Texas‘ revenue problems spark a renewed push for casinos
With the economy slumping and state revenue getting tighter, gambling proponents are betting that it’s the perfect time to bring casino-style gambling to Texas.
They say casinos could bring billions of dollars into the state and add thousands of jobs.
Some of the extra push this session is coming from Galveston, the storm-ravaged island that is struggling to recover from Hurricane Ike. And the continued expansion of tribal casinos just across the border in Oklahoma continues to attract more dollars from North Texas.
„We’re optimistic we’ll get a fair audience at the Legislature,“ said Duane Galligher, a lobbyist for the Texas Gaming Alliance. „Gaming is always prevalent, but the fact that the budget looks far worse than it did two years ago has legislators looking for new sources of revenue.“
The Texas Gaming Alliance represents the Las Vegas Sands and Station casinos and is chaired by Dallas businessman and former Hollywood Casinos chief executive Jack Pratt.
Their plan would call for a dozen resort-style casinos as well as allowing slot machines at race tracks and the three recognized Native American tribes in Texas. For Tarrant and Dallas counties, that could mean as many as four casinos, Galligher said.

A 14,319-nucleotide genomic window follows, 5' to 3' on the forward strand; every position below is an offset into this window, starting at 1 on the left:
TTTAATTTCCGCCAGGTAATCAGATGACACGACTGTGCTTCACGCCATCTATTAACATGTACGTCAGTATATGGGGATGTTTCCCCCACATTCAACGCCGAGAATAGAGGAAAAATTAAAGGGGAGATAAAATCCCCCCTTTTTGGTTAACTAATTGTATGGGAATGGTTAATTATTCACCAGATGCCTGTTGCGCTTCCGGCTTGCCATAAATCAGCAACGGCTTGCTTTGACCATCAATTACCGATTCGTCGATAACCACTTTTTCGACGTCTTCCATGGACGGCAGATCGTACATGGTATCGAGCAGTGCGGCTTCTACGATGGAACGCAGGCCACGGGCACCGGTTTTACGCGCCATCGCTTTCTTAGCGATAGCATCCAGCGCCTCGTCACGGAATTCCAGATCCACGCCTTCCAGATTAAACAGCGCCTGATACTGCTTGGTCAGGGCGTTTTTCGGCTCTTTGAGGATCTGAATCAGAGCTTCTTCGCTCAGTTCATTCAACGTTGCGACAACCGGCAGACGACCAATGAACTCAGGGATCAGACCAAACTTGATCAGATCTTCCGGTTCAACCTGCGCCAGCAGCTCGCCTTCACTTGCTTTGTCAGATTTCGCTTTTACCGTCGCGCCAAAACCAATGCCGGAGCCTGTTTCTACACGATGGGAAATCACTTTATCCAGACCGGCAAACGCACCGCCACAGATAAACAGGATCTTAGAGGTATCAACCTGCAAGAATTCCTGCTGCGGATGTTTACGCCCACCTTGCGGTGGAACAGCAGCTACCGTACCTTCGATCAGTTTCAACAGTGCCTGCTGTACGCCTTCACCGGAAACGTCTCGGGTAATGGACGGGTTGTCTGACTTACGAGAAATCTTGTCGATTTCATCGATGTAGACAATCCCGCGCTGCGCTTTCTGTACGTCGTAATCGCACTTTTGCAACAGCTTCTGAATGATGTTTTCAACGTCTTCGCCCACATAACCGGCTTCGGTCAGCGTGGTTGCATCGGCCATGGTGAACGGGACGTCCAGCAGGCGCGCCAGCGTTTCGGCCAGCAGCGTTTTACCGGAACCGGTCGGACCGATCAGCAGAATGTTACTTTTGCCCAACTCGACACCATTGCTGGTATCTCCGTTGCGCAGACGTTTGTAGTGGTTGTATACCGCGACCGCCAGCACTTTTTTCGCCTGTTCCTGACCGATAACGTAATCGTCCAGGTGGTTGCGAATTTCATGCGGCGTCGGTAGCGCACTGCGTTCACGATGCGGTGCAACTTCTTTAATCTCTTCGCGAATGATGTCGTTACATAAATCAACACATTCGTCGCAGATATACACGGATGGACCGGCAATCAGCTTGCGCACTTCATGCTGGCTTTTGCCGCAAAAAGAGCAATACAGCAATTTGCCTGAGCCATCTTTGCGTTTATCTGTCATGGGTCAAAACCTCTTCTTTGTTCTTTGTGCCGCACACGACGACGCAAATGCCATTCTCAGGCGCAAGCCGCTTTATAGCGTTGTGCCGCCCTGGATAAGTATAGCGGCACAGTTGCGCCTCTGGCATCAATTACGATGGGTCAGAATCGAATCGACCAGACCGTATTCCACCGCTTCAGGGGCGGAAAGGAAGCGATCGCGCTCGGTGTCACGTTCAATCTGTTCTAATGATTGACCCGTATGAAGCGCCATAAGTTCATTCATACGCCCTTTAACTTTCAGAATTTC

Texas voters must approve a constitutional amendment.
Competing bills are also expected; one would bring slot machines to ailing race tracks and another would legalize poker.
The gaming alliance’s proposed legislation, which it says would pump USD 1 billion into transportation and USD 1 billion into college scholarships, is similar to a bill filed during the last session that never came up for a vote. Only one gambling bill, which would have permitted limited gambling for the Tigua and Alabama-Coushatta Indian reservations, made it to the floor last session.
Despite the economic issues, state Rep. Charlie Geren, R-Fort Worth, said it is too early to tell if gaming legislation has a better chance this session.
„I’ve got no interest in any gambling legislation at all, but I think it’s ludicrous to say it has a chance of getting passed when you don’t know who is on the committee,“ said Geren, who has supported casinos in previous sessions.
Rob Kohler, a consultant and lobbyist for the Christian Life Commission of the Baptist General Convention of Texas, said he still believes that gambling supporters cannot get the votes to pass a casino bill or a slot machine bill for racetracks. He has been warning legislators that allowing either to become legal could open Texas to flood of Indian gaming that the state could not control.
„We don’t think they stand any more of a chance this session than the last,“ Kohler said.
Gov. Rick Perry remains „opposed to expanding the footprint of gambling,“ said spokeswoman Allison Castle.